In the 1990s, even when it took a slow dial-up connection and less sophisticated search engines to maneuver the information superhighway, there was discussion of how the Internet could impact future businesses like insurance distribution.
Executive SummaryThe future of insurance distribution will be customer-driven and omni-channel—and intermediaries will play a key role. But instead of primarily processing simple coverages, agents and brokers will be more likely to partner strategically with carriers in order to meet the needs of the highest-value segments of the market, drive profitable growth and effectively manage risk, says PwC's Marie Carr.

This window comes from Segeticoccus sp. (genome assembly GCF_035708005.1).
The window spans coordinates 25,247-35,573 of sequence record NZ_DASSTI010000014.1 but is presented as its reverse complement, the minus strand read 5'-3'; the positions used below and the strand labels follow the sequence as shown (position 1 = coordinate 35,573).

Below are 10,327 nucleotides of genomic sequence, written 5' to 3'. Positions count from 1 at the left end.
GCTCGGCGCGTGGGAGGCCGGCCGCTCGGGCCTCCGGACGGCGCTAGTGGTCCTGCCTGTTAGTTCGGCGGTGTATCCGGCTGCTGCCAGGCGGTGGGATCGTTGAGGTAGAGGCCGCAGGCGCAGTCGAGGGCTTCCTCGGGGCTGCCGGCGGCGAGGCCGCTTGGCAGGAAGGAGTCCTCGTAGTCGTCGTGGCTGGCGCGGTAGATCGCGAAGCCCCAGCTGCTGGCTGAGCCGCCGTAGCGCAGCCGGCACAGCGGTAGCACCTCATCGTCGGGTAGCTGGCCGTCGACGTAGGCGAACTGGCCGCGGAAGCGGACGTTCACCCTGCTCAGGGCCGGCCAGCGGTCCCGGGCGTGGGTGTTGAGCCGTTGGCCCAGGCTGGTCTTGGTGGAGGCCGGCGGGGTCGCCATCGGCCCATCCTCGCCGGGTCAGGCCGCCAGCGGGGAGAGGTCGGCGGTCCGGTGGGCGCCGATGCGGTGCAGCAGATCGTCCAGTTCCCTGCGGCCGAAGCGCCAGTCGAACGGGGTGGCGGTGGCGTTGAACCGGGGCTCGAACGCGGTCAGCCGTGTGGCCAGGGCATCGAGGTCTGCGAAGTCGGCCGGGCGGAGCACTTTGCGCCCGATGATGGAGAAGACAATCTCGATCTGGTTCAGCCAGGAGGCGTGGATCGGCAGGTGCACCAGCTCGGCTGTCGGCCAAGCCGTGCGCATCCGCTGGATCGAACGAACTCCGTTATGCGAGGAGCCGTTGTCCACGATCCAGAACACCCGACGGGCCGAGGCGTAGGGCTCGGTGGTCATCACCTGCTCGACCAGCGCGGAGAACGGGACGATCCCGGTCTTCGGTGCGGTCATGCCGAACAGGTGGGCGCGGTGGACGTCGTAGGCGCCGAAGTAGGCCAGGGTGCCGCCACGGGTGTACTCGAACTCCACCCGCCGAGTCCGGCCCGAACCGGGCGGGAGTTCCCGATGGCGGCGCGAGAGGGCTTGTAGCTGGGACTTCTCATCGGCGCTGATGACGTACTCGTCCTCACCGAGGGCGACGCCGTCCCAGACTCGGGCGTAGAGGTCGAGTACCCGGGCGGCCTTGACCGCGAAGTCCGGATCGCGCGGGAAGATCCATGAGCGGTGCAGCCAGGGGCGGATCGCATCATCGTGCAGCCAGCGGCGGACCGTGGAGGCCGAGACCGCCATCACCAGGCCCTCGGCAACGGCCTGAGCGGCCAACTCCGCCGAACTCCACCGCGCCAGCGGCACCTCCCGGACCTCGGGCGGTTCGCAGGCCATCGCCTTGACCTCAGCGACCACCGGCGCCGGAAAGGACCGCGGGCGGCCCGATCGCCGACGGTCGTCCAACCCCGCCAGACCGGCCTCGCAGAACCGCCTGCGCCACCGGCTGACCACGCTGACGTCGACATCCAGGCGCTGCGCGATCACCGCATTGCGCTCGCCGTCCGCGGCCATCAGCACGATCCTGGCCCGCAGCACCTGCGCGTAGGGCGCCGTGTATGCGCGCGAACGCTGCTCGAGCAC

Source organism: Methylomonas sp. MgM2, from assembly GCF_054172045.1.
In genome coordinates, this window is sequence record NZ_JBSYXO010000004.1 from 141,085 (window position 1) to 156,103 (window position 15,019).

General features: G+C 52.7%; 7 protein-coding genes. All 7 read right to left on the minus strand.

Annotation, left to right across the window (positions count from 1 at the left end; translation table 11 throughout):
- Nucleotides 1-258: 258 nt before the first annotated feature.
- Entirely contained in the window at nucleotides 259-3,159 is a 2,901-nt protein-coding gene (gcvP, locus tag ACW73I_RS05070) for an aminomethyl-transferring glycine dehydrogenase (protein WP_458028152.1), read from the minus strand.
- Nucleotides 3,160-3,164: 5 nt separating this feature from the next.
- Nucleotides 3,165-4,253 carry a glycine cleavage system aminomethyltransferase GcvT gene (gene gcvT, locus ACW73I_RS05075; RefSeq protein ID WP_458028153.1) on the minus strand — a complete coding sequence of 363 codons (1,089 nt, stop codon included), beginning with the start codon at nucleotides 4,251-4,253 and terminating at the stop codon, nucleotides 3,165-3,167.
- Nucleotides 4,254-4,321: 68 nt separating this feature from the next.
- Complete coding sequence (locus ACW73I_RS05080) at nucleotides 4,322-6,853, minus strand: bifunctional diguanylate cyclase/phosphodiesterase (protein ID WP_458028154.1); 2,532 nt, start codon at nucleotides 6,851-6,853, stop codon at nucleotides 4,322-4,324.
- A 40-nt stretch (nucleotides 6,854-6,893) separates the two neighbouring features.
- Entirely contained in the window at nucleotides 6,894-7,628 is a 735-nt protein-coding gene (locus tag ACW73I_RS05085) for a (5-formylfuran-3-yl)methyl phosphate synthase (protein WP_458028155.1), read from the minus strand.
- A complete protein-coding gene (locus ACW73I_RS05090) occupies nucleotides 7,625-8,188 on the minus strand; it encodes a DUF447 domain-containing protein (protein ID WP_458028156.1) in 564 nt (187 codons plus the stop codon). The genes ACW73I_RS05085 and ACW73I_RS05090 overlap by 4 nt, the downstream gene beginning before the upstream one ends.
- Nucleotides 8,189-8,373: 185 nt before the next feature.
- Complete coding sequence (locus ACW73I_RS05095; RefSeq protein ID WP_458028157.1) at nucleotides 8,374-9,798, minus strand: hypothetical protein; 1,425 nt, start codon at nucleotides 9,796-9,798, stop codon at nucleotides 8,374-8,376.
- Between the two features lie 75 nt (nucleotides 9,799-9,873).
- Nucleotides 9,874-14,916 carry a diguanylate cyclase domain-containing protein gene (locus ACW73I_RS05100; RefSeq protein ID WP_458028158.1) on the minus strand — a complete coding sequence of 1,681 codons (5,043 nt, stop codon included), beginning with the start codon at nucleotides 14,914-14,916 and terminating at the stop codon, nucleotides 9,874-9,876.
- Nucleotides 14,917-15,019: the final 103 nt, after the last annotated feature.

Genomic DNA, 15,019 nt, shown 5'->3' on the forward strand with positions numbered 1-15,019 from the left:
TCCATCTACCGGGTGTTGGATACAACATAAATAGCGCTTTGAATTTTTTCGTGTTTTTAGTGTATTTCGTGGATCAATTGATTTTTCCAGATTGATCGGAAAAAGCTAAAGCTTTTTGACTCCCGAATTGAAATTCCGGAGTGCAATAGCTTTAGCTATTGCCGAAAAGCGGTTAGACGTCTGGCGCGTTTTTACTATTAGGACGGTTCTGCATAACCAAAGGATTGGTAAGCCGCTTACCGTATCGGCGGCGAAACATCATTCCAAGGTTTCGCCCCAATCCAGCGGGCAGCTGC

I was a part of numerous conversations and meetings where the prevailing thought was that insurance intermediaries (i.e., agents and brokers) were soon going to disappear because buyers would go online and purchase directly from carriers. There was also a large degree of channel conflict as intermediaries contemplated what it would mean if carriers leveraged Internet technology to go directly to consumers.
However, over the last 20 years, while there has clearly been an increase in direct insurance sales, it has not resulted in the extinction of the insurance intermediary. Instead, insurance distribution has become omni-channel, with buyers able to move between channels for shopping, purchasing and service depending on the desired product and their specific needs.